The Filthy Five of Toxic Chemicals and Fertility
Did you know that the chemicals you are subjected to today can affect not only your fertility, but potentially your offspring’s ability to have children of their own? I certainly didn’t realize the magnitude of the long lasting effects of some of the toxic chemicals that are in the products that we use on a daily basis.
This article will only scratch the surface of this issue, but I implore you to dive into the rabbit hole that is “toxic chemicals.” Any chemical that may negatively affect your endocrine system is negatively impacting your reproductive system.
Five Filthy Endocrine Disruptors
These have been found to lower sperm count and mobility, and they play a role in other hormonal and reproductive changes. Phthalates can trigger what’s known as “death-inducing signaling” in testicular cells, which means that it makes them die earlier then they should. That’s not all either. Studies have linked phthalates to these other harmful effects as well hormone changes, lower sperm count, less mobile sperm, birth defects in the male reproductive system, and thyroid irregularities. So not only are sperm dying young, there are also less of them that actually have a chance to reach their goal.
What products contain phthalates?
Plastic food containers, some children’s toys (though in 2008, the U.S. Congress passed a law that banned certain phthalates in products for children under 12), as well as plastic wrap made from PVC (recycling label #3). There are also many beauty products that may include phthalates: nail polish, hair sprays, aftershave lotions, soaps, shampoos, perfumes, and other fragrance preparations.
Lead harms almost every organ system in the body and has been linked to widespread health effects. What you may not know (I certainly didn’t) is that it has been found to lower sex hormone levels. This lowered amount of hormone levels has been linked to miscarriage, reduced fertility in men and women, and delays in puberty onset in girls. There is also research that has shown that lead can disrupt the hormone signaling that regulates the body’s major stress system (called the HPA axis). The majority of people I know have stress, so the last thing we all need is a chemical making it harder for our bodies to deal with it.
What products contain lead?
Lead may be a contaminant in over 650 cosmetic products, including sunscreens, foundation, nail colors, lipsticks, and whitening toothpaste.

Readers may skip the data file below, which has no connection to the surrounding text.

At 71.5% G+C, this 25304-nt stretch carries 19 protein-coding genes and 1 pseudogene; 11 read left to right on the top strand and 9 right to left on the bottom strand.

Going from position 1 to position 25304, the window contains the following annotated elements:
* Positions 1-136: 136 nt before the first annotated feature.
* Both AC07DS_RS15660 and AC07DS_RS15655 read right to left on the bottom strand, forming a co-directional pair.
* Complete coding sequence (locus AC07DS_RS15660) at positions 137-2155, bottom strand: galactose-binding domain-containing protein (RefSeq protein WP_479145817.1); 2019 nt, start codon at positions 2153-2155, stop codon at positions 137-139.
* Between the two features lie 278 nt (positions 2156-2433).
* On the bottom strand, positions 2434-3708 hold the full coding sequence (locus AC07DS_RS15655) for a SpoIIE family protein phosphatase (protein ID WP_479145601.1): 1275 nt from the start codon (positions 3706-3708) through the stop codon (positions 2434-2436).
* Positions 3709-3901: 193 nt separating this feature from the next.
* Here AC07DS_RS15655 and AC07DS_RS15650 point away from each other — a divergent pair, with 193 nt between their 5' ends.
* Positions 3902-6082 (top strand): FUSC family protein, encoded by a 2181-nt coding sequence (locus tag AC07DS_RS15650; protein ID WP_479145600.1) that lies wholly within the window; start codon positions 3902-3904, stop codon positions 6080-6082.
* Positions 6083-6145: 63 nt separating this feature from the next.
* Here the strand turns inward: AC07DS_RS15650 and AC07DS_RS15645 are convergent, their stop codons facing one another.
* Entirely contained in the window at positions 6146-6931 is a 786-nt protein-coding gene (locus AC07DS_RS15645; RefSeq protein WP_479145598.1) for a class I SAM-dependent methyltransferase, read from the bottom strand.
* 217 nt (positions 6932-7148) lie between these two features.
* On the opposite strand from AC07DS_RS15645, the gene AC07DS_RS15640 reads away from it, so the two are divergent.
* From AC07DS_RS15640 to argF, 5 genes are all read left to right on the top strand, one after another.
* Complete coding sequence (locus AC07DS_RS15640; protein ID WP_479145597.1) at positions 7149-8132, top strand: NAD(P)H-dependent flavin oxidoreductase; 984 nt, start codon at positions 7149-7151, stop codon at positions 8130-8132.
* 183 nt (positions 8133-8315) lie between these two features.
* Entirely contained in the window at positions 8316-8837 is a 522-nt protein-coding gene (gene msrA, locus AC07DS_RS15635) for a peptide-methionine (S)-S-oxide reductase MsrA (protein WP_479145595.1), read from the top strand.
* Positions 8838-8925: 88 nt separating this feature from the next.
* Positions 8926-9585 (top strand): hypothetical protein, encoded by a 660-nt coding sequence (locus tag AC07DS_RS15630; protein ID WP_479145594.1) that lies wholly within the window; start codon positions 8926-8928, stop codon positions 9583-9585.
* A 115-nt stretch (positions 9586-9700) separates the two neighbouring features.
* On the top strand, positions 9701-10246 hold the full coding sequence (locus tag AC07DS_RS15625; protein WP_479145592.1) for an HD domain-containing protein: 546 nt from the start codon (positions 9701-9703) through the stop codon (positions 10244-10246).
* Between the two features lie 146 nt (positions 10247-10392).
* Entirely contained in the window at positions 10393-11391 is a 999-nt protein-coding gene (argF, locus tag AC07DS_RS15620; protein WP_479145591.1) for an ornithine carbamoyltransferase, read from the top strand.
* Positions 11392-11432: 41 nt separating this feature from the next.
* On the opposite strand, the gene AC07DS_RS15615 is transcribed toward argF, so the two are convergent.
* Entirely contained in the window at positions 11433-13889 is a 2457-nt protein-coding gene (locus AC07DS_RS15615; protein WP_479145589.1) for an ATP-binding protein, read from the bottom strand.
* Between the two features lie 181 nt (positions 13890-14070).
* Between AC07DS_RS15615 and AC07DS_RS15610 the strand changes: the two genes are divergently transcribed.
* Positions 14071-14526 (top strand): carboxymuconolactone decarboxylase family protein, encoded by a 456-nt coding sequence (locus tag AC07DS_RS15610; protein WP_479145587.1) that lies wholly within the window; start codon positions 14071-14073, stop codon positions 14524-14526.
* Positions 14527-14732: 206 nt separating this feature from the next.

Dioxin is not listed on ingredient labels (I know, scary). It’s a petroleum-derived contaminant formed in the manufacturing of shampoos, body wash, children’s bath products, and other types of cosmetics (so a ton of items we all use on a daily basis). The International Agency for Research on Cancer (IARC) has ranked it as a possible carcinogen, and the National Toxicology Program (NTP) has identified it as a reasonably anticipated carcinogen.
Recent research has shown that exposure to low levels of dioxin in the womb and early in life can both permanently affect sperm quality and lower the sperm count in men during their prime reproductive years.
What products contain dioxin?
Tampons, meat and dairy products
This chart shows how much you may be ingesting:
If you’re eating the typical North American diet, this is where you are getting your dioxin from:
Chart from EPA Dioxin Reassessment Summary 4/94 – Vol. 1, p. 37
(Figure II-5. Background TEQ exposures for North America by pathway)
The European Union (EU) says that glycol ethers “may damage fertility or the unborn child.” Studies of painters have linked exposure to certain glycol ethers to blood abnormalities and lower sperm counts. Shrunken testicles is one effect that happened on exposed rats. Pretty sure that is going to affect their reproductive abilities.
What products contain glycol ethers?
Paints, perfumes, soaps, cosmetics, and foods
Nonylphenol ethoxylates (NPEs)
Known to be a potent endocrine disrupter. Nonylphenol causes the feminization of aquatic life, decreases male fertility, and decreases survival in young fish. Studies have also shown that male fish exposed to nonylphenol have lower testicular weight. So this basically means that male fish turn into females, and those that remain have lower chances to be able to reproduce. Aren’t there already more females in the world, so this not only potentially affects the balance of nature, but what is it doing to our bodies when we are exposed?
What products contain NPEs?
Laundry detergents and all-purpose cleaners (banned in Europe), used in manufacturing lubricating oil additives, laundry and dish detergents. These compounds are also forerunners to the commercially used chemicals which are used in paints, pesticides, personal care products, and plastics.
I encourage you to go down the path of researching all of the toxins that can possibly affect fertility not just for ourselves but also our future generations.
*Check out WVE’s tips for avoiding toxic chemicals before, during and after pregnancy for other ideas!
* Soares, A., B. Guieysse, B. Jefferson, E. Cartmell, and J.n. Lester. “Nonylphenol in the Environment: A Critical Review on Occurrence, Fate, Toxicity and Treatment in Wastewaters.” Environment International 34.7 (2008): 1033-049.
* WHO (World Health Organization). 2002. Integrated Risk Assessment: Nonylphenol Case Study. WHO/IPCS/IRA/12/04, World Health Organization, Geneva, Switzerland.
Very informative, and so easy to understand. 🙂